Invasive Species Compendium

Detailed coverage of invasive species threatening livelihoods and the environment worldwide

Abstract

Identification and preliminary characterization of chemosensory-related proteins in the gall fly, Procecidochares utilis by transcriptomic analysis.

Abstract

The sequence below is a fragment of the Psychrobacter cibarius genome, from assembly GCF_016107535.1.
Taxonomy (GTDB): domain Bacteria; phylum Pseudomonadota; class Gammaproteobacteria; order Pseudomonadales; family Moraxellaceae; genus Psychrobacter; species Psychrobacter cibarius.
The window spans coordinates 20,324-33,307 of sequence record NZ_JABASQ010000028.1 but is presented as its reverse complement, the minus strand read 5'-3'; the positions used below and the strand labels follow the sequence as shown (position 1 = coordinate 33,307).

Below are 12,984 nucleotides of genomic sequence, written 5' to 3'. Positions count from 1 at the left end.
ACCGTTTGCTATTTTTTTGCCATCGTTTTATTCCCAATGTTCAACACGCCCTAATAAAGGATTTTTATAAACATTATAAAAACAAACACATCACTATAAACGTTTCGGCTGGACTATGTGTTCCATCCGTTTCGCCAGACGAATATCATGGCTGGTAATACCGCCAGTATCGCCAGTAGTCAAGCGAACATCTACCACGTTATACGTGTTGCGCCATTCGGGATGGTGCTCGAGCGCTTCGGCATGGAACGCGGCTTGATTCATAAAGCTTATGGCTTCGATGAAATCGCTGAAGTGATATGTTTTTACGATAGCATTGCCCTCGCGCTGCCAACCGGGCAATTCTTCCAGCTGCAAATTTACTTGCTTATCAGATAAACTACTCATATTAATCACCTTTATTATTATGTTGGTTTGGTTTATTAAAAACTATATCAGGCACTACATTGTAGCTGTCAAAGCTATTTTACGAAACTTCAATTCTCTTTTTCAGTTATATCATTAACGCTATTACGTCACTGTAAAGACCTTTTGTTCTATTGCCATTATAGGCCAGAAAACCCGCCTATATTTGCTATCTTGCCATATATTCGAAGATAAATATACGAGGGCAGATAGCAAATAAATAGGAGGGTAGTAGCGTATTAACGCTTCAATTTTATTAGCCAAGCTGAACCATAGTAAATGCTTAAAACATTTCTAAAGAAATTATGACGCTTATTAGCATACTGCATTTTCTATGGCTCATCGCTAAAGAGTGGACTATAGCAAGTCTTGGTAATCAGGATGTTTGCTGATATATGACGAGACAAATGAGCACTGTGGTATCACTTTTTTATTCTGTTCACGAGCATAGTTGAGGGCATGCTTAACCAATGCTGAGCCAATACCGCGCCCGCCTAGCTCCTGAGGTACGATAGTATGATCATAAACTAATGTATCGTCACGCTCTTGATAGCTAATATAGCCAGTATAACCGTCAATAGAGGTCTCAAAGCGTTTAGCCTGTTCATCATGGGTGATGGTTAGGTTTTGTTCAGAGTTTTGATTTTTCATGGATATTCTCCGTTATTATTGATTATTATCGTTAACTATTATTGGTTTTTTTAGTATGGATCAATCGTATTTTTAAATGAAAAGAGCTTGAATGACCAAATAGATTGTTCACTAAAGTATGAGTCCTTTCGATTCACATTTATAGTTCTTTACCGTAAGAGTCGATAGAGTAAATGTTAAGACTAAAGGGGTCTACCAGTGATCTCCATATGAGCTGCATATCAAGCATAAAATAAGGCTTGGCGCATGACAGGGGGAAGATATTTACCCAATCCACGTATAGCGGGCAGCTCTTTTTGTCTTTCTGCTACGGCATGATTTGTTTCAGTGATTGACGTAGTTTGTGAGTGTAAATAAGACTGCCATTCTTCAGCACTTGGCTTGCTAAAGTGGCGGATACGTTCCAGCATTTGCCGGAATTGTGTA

Chemoreception is critical for insect behaviors such as foraging, host searching and oviposition. The process of chemoreception is mediated by a series of proteins, including odorant-binding proteins (OBPs), gustatory receptors (GRs), odorant receptors (ORs), ionotropic receptors (IRs), chemosensory proteins (CSPs) and sensory neuron membrane proteins (SNMPs). The tephritid stem gall fly, Procecidochares utilis Stone, is a type of egg parasitic insect, which is an effective biological control agent for the invasive weed Ageratina adenophora in many countries. However, the study of molecular components related to the olfactory system of P. utilis has not been investigated. Here, we conducted the developmental transcriptome (egg, first-third instar larva, pupa, female and male adult) of P. utilis using next-generation sequencing technology and identified a total of 133 chemosensory genes, including 40 OBPs, 29 GRs, 24 ORs, 28 IRs, 6 CSPs, and 6 SNMPs. The sequences of these candidate chemosensory genes were confirmed by BLAST, and phylogenetic analysis was performed. Quantitative real-time PCR (qRT-PCR) confirmed that the expression levels of the candidate OBPs varied at the different developmental stages of P. utilis with most OBPs expressed mainly in the pupae, female and male adults but scarcely in eggs and larvae, which was consistent with the differentially expressed genes (DEGs) analysis using the fragments per kilobase per million fragments (FPKM) value. Our results provide a significant contribution towards the knowledge of the set of chemosensory proteins and help advance the use of P. utilis as biological control agents.